Icons are used to represent the various modes, but as you hightlight each one in turn, a small text box describes what they do – another nice touch. The shooting modes include portrait, landscape, sport, kids and food. The latter mode had us perplexed for some time, but an alert reader informed us that a big craze in Asia is to take a photograph of your restaurant meal and then send it to your friends.
Here are some sample shots we took:
The Z10 also has facial recognition technology, but it only kicks in when you’re using the kids and portrait modes. It works well. Likewise, continuous shooting and high-speed continuous shooting (4fps) modes only work with a limited number of pre-sets. the Z10's Digital Shake Reduction system boosts the ISO setting to maximum to compensate for any camera vibration. In the auto mode, the image size is set at 8MB and the ISO range from 64-800 (it goes up to 3200), but there’s plenty of scope for manually tweaking focus, exposure and white balance.
So how does the Z10 work in practice? We found it to be a bit of a mixed bag. There are some useful features, like the ability to recover deleted images - provided you don’t remove the SD card or take another shot before trying to recover them. You can even use the zoom in movie mode. Digital effects are limited, but that’s no bad thing in our book. The in-camera editing facilities include red-eye reduction, which works pretty well, and you can also crop images, although the latter introduces some digital noise into the resulting image.
The Z10 tells you what each shooting mode's for
The picture quality is, again, a mixed story. Shots taken outside were sharp, clear and had vibrant colours. Even the digital zoom at full stretch can produce pretty good results. The macro setting gave some stunning close-ups and the focus system was sharp, fast and accurate. The one fly in the ointment was the digital shake-reduction system, which gives horrible, grainy images.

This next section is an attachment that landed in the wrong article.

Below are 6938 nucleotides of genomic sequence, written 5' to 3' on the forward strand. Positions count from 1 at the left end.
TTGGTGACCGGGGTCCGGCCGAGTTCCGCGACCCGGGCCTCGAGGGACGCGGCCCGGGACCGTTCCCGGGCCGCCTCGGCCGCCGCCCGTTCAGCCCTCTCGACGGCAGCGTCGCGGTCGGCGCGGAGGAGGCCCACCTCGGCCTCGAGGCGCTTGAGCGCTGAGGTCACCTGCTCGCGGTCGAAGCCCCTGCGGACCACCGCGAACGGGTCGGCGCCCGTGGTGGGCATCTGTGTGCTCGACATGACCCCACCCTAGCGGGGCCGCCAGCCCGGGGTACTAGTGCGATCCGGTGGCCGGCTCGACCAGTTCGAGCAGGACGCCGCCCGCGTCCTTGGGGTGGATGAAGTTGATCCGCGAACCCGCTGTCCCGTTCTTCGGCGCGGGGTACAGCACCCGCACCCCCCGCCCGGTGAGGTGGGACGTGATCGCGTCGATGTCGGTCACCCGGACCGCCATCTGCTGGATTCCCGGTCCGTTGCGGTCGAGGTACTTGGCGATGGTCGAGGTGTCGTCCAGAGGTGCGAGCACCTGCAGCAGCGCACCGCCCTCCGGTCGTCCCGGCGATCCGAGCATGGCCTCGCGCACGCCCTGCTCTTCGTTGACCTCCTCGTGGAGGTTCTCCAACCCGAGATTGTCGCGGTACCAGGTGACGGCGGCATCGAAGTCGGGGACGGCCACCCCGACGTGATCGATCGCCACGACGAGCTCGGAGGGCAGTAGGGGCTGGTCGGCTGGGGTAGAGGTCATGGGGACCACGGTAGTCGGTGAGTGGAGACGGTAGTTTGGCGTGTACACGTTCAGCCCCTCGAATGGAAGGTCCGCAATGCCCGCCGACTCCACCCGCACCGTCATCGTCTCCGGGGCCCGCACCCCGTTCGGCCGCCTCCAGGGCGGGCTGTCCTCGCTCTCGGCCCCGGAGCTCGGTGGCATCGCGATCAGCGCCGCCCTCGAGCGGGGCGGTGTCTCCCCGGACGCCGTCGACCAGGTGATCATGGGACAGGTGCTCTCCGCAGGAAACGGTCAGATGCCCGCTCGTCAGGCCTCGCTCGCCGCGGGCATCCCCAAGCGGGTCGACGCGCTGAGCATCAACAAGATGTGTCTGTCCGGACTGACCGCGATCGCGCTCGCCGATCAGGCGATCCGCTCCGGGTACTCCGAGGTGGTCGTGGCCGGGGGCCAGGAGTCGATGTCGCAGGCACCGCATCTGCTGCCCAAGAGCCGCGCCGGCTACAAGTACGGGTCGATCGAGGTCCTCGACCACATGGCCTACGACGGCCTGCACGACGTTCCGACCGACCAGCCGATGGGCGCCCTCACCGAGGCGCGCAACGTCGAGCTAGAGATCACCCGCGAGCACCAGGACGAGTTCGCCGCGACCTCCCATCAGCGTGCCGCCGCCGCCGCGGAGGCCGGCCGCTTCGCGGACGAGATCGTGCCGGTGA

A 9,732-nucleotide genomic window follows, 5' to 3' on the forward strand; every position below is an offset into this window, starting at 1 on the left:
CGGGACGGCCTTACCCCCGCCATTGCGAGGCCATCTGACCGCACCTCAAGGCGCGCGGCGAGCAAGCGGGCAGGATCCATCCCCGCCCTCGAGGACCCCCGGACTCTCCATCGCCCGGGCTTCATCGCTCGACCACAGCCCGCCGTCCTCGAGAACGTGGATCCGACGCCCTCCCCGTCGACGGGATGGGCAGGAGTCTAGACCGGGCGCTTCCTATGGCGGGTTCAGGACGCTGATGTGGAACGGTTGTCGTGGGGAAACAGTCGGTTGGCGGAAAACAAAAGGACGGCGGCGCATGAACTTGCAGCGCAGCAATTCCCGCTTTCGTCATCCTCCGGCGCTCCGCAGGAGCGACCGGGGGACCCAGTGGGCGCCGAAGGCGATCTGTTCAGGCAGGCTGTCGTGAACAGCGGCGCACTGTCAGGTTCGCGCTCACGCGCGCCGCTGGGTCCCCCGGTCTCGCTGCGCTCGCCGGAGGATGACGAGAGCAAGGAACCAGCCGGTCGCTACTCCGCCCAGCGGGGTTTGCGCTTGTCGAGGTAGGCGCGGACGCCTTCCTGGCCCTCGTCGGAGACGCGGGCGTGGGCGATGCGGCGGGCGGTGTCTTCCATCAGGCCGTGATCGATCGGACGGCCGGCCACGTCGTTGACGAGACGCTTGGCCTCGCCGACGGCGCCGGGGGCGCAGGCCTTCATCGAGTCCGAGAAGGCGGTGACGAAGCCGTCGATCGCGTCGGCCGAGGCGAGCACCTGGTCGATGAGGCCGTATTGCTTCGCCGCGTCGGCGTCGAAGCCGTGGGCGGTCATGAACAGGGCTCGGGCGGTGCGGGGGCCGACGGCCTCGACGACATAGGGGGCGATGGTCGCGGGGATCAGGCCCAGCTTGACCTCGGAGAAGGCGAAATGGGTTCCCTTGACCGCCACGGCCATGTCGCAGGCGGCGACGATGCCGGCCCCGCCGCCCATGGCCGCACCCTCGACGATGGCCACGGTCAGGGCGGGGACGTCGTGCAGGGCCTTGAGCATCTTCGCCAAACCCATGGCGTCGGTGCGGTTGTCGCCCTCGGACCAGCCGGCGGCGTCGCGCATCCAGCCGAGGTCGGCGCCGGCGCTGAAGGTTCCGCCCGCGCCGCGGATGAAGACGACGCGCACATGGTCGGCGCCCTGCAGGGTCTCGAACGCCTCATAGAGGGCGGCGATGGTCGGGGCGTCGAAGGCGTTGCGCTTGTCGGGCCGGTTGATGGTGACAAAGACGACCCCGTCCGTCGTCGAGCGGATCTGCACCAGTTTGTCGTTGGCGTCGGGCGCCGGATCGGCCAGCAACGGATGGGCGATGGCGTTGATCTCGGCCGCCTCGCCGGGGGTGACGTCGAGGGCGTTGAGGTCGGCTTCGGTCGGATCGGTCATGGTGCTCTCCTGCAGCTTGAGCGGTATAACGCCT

On the plus side, the Z10 offers very good low-light performance. In one of our tests, the only light source was from a small torch, but the Z10 had no problems in producing a decent image, given the circumstances. But too many interior shots suffered from poor colour or contrast. We put a lot of this down to the ISO rating being set too high in the auto mode – up to 800.
This meant that the flash often didn’t discharge when using the Z10 indoors. The high ISO setting would also explain the large amount of digital noise - equivalent to the grain you get from fast film - on so many of our interior images. Yes, you can reset the ISO range and manually adjust shooting parameters to your heart’s content, but the fact is that most people buying a camera like this will use it in the automatic mode and won’t want to have to keep fiddling with the settings whenever they take a picture.
We really wanted to like the Z10, but sadly, its flaws outweigh its good points.